I recently came across Feminista Jones’ 2014 New York Times article (Why Black Women Struggle More With Domestic Violence). The article begins by describing domestic violence, or intimate partner violence, as a “family secret” in Black Communities. Jones’ piece uses the case of former Baltimore Ravens running back Ray Rice and his then-fiancée Janay. Jones elaborates on the lack of support and compassion shown to Black women who choose to stay with their abusers. Reading her piece one can be shocked by the alarming statistics surrounding the issue. (Please keep in mind these statistics were from nearly 5 years ago, domestic violence still remains a major concern for many).
“According to the National Coalition Against Domestic Violence, an estimated 1.3 million American women experience DV/IPV each year. Women make up 85% of the victims of DV/IPV. For Black women, it’s an even bigger problem: Black women are almost three times as likely to experience death as a result of DV/IPV than White women. And while Black women only make up 8% of the population, 22% of homicides that result from DV/IPV happen to Black Women and 29% of all victimized women, making it one of the leading causes of death for Black women ages 15 to 35.” Jones believes the major reasons why Black women are disproportionately represented in domestic violence is because of racism and sexism. Because racism is seen as a bigger issue than sexism, some Black women tend to put racial issues ahead of sex-based ones. For some Black women speaking up against Black men would be like surrendering them to a brutal system that is already against them. Others experience domestic violence from the backlash Black men feel from unequal and frustrating economic obstacles. Not to mention how economically limited the Black women has been for such a long time in America, seemingly forcing some to remain in abusive relationships for financial security. I saw that this tied very well with what we’ve been talking about in class these past couple of weeks, on the rights of domestic workers. Because Black women face multiple facets of oppressions, their representation is not equal to any other group. Racism and sexism has too often neglected or silenced the voices of Black women. To change this, we must start within our own communities. By providing Black women more agencies and a platform to fight against sexism, capitalism, racism, etc. we can individually play our parts in pushing for justice for all.
The article, Black Women in Black Power, by PhD Professor Ashley Farmer is an interesting read. The article starts with mention of the limited recognition Black women experience in the fight against contemporary issues. Farmer sees the political and social activism of Black Women as historically rooted within the Black Power. Her piece analyzes the role Black Women played in (micro)mobilizing, organizing and agatized the 1950s and 1960s Black Power Movement. Much similar to the Civil Rights, the Black Power Movement played a major role in the advancements of Black people on an international dimension, political spectrum and psychological level. The heroics of these memorable moments are often associated to significant Black male leaders. In doing so we often forget the role Black women played in the movement. “Some joined national organizations and served in both rank-and-file and leadership roles. Others found a way to enact ideals like community control and self-determination through local neighborhood or welfare rights organizations.” The efforts of Black Women in the movement allowed for greater inclusivity within the movement by challenging “many organizations to adopt a more radical critique of racism, sexism, and capitalism.”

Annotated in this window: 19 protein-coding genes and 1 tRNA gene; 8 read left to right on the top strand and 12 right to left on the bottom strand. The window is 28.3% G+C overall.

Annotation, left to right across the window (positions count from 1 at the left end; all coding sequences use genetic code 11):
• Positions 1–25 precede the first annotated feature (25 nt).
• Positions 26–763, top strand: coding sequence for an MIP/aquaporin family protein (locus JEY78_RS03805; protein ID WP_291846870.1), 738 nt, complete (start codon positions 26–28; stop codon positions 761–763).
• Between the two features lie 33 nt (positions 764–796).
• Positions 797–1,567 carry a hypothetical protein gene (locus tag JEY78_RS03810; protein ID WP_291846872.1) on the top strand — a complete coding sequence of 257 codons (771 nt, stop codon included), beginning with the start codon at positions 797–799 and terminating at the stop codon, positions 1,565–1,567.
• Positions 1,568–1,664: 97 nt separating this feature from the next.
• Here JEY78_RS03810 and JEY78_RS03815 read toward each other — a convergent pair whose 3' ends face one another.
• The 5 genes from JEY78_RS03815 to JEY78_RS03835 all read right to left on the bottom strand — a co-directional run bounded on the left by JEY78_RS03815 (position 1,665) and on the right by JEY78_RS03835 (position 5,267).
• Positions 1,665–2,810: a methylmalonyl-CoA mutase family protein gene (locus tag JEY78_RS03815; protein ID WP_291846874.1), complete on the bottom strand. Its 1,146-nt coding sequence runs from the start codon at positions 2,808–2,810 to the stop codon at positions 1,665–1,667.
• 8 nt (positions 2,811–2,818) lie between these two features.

Farmer’s article does a great job of illustrating the important roles women such as Tarika Lewis (the first female Panther), Ericka Huggins and Elaine Brown. “As they organized, they challenged their male counterparts to rethink their commitment to patriarchal ideas of leadership, activism, and revolution, openly debating sexism within the movement and developing artwork and articles that framed black women as the consummate political actors.” The article then goes into discussion of the Third World Women’s Alliance (TWWA) as part of the “Black Power Feminists.” Rather than fighting equality on one front, the incorporation of women in the movement helped fight oppression on all fronts. The author ultimately makes the argument that these grassroot female activists are who paved the way for Black women activists today. In doing so, Farmer encourages readers to refrain from seeing the contemporary political activism of Black Women as a new phenomenon. Instead she shows readers how their efforts are in fact rooted to common activism practices conducted by Black women throughout American history.
As we continue to dissect the differences between the Black Struggle and the Black Movement, we see that Movements such as the Civil Rights more as a reaction to one of the many struggles faced by African-Americans. People often associated all Black struggles with the Civil Rights Movement, however we still see the fight for equal Black representation continue today.
I was doing some research on Black History month when I came across this online article written on prominent Black Women. I found the article interesting and relating to this class for two reasons. One, the numerous Black Women introduced in the article serves to show the various barriers Black Women have broken, in all their respective fields. Secondly, the article does a good job of shining light on unsung Black heroes. As we continue to celebrate Black History Month, we must continue to realize the Black Struggle extends beyond the Civil Rights and give recognition to Black Women who have undoubtedly played their role in fighting the Black Struggles